Construction on Mongolia's first wind farm is set to begin next week. The $120 million project will meet 5 percent of the nation's energy demands. The 50 megawatt wind farm is the first-ever private energy enterprise the arid East Asian country, which currently gets nearly all of its energy from coal.
Mongolia is made up of a vast desert, with abundant opportunities for renewable energy production. According to the National Renewable Energy Laboratory in the U.S. and the National Renewable Energy Center of Mongolia, Mongolia could generate 2.6 terawatts of renewable energy per year, which would account for 25 percent of global demand. Project leaders are hoping that once the energy needs of Mongolia are met with renewable sources, the country can become the center of a clean energy super-grid connecting Russia, China, Korea, and Japan.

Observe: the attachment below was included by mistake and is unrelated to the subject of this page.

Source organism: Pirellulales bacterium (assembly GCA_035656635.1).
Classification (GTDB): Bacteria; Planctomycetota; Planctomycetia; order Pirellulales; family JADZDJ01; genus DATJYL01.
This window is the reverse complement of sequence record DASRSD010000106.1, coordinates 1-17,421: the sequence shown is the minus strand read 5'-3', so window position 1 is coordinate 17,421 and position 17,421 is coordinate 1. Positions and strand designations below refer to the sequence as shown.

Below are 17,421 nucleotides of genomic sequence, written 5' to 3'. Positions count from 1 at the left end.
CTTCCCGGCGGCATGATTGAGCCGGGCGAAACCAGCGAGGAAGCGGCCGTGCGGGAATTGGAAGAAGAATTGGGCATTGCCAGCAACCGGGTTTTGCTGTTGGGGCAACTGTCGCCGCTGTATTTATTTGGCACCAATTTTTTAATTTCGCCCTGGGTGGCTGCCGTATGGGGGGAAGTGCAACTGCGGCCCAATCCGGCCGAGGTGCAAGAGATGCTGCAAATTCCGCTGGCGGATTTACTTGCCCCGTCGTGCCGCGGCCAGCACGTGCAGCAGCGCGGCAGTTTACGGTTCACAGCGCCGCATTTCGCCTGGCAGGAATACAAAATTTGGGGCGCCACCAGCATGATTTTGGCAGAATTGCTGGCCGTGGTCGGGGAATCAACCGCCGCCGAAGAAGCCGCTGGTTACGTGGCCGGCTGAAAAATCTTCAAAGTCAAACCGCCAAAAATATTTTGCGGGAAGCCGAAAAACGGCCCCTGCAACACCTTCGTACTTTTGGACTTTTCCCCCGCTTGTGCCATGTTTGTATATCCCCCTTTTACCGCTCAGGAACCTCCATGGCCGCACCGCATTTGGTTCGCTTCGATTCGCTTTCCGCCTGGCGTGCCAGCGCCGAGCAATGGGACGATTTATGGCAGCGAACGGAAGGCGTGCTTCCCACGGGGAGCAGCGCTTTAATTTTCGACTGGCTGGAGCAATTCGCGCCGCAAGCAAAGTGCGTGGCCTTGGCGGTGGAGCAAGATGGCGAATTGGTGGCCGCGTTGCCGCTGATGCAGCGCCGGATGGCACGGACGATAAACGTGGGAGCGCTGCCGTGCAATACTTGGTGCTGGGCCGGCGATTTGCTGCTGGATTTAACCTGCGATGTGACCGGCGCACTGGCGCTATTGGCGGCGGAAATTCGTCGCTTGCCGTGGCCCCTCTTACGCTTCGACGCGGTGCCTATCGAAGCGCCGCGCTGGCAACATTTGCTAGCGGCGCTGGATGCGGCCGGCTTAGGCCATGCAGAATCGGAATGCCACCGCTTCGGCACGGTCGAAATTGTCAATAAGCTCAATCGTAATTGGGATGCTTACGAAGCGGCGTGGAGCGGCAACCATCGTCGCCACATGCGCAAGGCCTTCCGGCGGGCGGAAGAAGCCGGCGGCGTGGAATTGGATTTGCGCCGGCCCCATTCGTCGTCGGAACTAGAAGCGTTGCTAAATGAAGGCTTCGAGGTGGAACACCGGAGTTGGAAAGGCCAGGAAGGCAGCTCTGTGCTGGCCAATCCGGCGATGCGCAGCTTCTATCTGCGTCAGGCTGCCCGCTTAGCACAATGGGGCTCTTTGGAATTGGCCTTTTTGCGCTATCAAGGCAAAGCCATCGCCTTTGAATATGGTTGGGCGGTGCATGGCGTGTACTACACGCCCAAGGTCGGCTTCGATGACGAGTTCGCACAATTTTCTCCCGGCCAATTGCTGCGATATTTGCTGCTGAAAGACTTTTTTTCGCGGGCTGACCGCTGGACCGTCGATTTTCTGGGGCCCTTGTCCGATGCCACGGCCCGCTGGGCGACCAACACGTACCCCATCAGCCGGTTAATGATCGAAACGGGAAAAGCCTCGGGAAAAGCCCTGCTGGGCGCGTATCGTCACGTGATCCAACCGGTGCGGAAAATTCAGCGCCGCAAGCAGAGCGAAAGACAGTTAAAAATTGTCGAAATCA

Because Mongolia is so rich in coal deposits, which are relatively cheap and easy to exploit, getting the wind project off the ground has been an uphill battle. But Bayanjargal Byambasaikhan, the chief executive of the majority stakeholder in the project, says the country's wind potential is enormous.
"People always explain to me that 80 percent of our territory is covered with coal," he told the New York Times. "Well, yes, but 100 percent is covered with wind. I beat you on that one."